Volf’s belief, and to continue to splay my cards out on the table, my belief too, is that the Christian’s core identity has its sole allegiance to God and God’s future (51). In God we Christian disciples trust (I can’t and shouldn’t speak for Americans as a whole).
That is our primary identity. As Christians we trust in God.
Not in America. Not in America above all other nations.
But in God the God of all creation, which includes, of course, all peoples.
No Others exist in the Christian community.
We are a people claimed by, formed by, defined by the risen Christ who came for all, and by the Jesus who fed, welcomed, healed, forgave, taught, visited, and who taught to give to the poor, to clothe the naked, and to turn the other cheek.
And Christians, by their very faith allegiance, not to mention their name (Christ-ians), become ambassadors, become disciples of this particular way of being in the world…a way that, while on occasion might gel with the nationalistic goals of the United States of America, may also, in fact, preclude them.
That’s nicely radical.
There are numerous reasons why the case to force children to say the Pledge of Allegiance is sloppy political, historical, and constitutional thinking.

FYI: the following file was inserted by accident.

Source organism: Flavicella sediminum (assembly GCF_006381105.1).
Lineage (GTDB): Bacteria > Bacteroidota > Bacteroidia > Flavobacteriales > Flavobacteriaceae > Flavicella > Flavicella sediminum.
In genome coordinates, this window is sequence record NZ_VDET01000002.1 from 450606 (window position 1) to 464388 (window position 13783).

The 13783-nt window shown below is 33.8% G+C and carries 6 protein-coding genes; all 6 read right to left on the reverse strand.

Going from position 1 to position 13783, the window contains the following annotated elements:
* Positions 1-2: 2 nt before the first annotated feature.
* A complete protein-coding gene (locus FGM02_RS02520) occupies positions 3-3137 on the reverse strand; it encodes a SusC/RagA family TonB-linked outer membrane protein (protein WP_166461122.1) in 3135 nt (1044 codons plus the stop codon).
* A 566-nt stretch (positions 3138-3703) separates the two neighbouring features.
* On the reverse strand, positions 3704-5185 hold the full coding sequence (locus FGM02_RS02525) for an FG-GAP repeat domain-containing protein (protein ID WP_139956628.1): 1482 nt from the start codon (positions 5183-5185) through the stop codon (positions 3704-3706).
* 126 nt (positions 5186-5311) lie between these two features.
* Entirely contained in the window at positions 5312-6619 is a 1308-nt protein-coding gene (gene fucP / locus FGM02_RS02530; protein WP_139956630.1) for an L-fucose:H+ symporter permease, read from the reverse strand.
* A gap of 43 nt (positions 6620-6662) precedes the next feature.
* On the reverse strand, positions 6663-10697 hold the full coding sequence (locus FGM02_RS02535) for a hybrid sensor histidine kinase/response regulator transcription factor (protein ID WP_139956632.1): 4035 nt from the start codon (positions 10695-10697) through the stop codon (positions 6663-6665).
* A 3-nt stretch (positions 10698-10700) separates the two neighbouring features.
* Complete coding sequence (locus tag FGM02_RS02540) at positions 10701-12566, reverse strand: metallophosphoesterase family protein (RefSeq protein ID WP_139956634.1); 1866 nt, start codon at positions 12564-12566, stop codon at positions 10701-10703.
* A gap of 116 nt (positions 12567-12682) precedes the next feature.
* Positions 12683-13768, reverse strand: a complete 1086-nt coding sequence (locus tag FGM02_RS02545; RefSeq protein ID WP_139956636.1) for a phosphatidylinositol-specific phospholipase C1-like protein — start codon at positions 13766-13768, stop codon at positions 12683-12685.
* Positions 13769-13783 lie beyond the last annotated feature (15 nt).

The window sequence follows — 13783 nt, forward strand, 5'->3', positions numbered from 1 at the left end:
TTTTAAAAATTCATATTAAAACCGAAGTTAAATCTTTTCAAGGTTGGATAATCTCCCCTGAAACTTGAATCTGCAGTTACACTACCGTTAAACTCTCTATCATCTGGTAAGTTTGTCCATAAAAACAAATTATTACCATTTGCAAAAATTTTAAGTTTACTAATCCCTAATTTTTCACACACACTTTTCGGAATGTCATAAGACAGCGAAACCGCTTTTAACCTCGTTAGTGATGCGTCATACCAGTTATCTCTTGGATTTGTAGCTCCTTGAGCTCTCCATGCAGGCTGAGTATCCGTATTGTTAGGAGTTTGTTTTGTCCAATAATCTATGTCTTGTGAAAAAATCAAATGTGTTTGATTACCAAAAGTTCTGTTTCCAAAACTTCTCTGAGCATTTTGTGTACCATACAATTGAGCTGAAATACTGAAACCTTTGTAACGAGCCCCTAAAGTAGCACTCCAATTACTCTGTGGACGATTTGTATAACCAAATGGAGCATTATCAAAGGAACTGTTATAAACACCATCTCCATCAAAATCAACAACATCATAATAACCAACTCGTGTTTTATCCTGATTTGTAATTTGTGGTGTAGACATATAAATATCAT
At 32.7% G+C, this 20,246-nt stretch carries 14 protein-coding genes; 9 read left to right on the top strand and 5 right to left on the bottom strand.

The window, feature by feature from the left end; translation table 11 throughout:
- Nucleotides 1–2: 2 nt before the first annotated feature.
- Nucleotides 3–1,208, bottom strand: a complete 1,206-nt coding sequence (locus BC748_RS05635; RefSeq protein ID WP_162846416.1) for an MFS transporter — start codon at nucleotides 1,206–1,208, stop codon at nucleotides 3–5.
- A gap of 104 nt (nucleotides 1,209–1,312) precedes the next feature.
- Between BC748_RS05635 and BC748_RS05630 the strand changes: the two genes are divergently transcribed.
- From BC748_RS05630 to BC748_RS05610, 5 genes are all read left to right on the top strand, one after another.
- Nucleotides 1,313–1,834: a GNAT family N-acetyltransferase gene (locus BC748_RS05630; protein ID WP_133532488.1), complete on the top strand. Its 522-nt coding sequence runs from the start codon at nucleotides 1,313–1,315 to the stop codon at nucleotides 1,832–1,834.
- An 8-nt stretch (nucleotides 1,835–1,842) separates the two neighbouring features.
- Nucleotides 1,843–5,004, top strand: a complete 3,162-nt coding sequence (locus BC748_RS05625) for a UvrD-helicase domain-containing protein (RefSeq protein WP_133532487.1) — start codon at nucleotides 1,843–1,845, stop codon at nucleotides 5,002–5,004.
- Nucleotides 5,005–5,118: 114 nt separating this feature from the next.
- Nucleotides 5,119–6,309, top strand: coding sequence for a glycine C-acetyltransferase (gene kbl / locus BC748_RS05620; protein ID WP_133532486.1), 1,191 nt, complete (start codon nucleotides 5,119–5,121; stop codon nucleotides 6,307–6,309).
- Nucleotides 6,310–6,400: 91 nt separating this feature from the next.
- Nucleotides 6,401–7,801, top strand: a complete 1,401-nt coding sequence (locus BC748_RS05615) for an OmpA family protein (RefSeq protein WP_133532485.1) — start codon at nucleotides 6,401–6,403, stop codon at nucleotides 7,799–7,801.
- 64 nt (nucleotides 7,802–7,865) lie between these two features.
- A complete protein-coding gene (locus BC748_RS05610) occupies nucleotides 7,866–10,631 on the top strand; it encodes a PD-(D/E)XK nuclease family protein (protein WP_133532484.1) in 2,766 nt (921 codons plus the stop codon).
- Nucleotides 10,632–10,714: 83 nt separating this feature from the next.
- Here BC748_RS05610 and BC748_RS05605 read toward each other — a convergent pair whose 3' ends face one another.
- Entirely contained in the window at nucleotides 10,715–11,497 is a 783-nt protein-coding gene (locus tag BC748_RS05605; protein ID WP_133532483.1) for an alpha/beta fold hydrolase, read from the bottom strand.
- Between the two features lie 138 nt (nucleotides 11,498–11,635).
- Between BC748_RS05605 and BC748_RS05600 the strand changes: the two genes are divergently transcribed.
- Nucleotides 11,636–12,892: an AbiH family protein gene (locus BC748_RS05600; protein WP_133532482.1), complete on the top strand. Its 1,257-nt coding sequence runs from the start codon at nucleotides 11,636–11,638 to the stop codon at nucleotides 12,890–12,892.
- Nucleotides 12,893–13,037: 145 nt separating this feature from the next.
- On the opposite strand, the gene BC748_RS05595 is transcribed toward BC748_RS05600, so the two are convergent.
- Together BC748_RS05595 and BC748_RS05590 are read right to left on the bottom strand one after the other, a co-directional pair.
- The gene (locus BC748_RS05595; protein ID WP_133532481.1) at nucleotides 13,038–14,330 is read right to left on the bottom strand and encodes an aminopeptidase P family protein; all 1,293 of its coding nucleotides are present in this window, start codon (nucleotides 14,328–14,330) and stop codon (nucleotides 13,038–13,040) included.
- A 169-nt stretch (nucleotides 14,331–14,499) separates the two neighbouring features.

But there are theological reasons as well.
I think my daughter is right.
I want Else to pledge allegiance to God.
But if she does that, I want her to know who that God is, and be a disciple of the same: the God who wants to redeem the poor of their poverty, and the rich of their wealth; the meek of their fear, and the strong of their hubris; the hungry of their empty tummies, and the full of their gluttony; the naked of their cold and their shame, and the clothed of their excesses and lack of shame; the excluded of their isolation…and the included of their isolation; the hopeless of their despair, and the oblivious of their detachment.
This is the God who might compel Else to speak up against her nation, and who might call her to stay silent in the Pledge, and who might cause her to stand up and applaud her nation when it gets it right.
It’s a trouble-making God.
And a God who offers promise to the troubled.
Not to mention liberty and justice for all.